The featured speaker will be Amir Jamal Toure, J.D., a professor at Savannah State University in the African studies program who is affectionately known as “the people’s historian.”
Doors open at 6:30 p.m. Admission is free.
Toure is the son of the late Claude Lee, Jr., and Evelyn M. Lee, and his families have been in the lowcountry of Georgia and South Carolina since at least 1814. He is a graduate of Savannah State University (with dual degrees, cum laude) and the Walter F. George School of Law at Mercer University.
Known as “the People’s Historian,” Toure is the resident scholar for Geechee Kunda, a cultural center and museum in Riceboro, Georgia, and is known as a Djeli (cultural historian) who shares the history of African people. He has also founded Day Clean: The African Soul and Day Clean Journeys, a unique tour company which focuses on African history, culture and empowerment.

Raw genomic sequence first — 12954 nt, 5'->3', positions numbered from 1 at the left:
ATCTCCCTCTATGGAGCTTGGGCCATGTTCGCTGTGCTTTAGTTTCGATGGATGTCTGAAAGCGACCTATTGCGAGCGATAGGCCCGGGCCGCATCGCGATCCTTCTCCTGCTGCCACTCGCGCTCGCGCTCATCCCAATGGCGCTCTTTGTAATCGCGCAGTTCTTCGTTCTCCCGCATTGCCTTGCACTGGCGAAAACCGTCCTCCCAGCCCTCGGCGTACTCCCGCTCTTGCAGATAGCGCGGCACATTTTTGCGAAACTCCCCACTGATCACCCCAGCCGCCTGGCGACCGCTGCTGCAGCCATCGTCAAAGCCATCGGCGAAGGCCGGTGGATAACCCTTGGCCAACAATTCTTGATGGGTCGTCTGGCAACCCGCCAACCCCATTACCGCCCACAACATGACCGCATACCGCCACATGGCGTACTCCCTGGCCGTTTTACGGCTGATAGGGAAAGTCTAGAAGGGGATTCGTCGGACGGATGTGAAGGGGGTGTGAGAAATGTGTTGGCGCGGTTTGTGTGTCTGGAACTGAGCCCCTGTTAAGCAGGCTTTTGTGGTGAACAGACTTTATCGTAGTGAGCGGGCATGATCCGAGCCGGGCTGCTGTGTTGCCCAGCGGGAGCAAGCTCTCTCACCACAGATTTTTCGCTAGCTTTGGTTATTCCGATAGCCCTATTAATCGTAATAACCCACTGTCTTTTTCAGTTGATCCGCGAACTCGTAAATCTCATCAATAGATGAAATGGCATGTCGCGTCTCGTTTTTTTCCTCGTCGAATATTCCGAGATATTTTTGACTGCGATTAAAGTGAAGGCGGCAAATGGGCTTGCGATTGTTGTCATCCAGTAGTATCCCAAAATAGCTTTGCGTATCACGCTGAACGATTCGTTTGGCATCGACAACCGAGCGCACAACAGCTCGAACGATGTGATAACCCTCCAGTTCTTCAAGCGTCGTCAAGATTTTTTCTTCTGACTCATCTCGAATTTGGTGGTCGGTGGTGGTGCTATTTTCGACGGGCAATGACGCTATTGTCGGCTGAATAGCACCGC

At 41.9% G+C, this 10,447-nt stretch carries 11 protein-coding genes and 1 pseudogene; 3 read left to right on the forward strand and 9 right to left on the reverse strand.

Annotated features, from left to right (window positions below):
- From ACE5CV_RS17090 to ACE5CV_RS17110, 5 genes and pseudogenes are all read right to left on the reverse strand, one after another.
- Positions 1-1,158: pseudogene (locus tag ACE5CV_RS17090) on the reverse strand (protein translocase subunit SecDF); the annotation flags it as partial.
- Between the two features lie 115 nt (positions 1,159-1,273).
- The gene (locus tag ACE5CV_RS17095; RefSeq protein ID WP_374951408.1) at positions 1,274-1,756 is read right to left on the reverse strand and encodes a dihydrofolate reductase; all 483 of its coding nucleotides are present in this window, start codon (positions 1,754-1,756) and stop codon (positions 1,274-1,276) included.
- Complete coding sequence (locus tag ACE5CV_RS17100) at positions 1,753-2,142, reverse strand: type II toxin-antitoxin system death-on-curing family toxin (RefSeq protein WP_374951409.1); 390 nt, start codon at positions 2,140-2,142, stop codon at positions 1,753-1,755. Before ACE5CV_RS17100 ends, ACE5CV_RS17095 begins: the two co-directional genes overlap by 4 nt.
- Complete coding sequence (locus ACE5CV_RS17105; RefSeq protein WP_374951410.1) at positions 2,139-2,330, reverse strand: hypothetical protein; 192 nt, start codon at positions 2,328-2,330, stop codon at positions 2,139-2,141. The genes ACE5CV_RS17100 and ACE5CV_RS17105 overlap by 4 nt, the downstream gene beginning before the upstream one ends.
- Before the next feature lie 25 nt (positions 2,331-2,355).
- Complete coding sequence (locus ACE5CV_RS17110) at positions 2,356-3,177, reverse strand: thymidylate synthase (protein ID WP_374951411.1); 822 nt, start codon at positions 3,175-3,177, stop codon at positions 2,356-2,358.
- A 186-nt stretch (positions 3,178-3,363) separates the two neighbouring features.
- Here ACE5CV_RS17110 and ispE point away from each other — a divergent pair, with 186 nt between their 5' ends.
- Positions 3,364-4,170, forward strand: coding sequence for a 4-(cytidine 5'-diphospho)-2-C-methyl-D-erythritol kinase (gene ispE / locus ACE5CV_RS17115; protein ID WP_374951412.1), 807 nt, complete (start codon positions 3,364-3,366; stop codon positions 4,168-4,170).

He has performed for the Prime Minister of Haiti, the Liberian Ambassador to the United States, the Mayor of Savannah, the “enstoolment” of Queen Quet, the director of the Gambian National Museum, Danny Glover, and many others.
Pamela Thomas, editor of Pathfinders Travel Magazine, called his performance at an event in South Carolina one of the most memorable moments in all their years of publication. The BBC, local television affiliates, international and national print media have featured him regarding a a variety of topics involving history and culture.
He was appointed by the U.S. Department of the Interior as a Commissioner on the Gullah Geechee Culture Heritage Corridor Commission, and formerly served on the Wisdom Circle Council of Elders for the Gullah Geechee Nation representing Georgia on the council.
During the awards’ portion of the program, H.O.P.E. (Help Our Potential Evolve) will recognize individuals and organizations who have supported local youth and those who have gone beyond the call of duty for the community.
A reception will follow the program.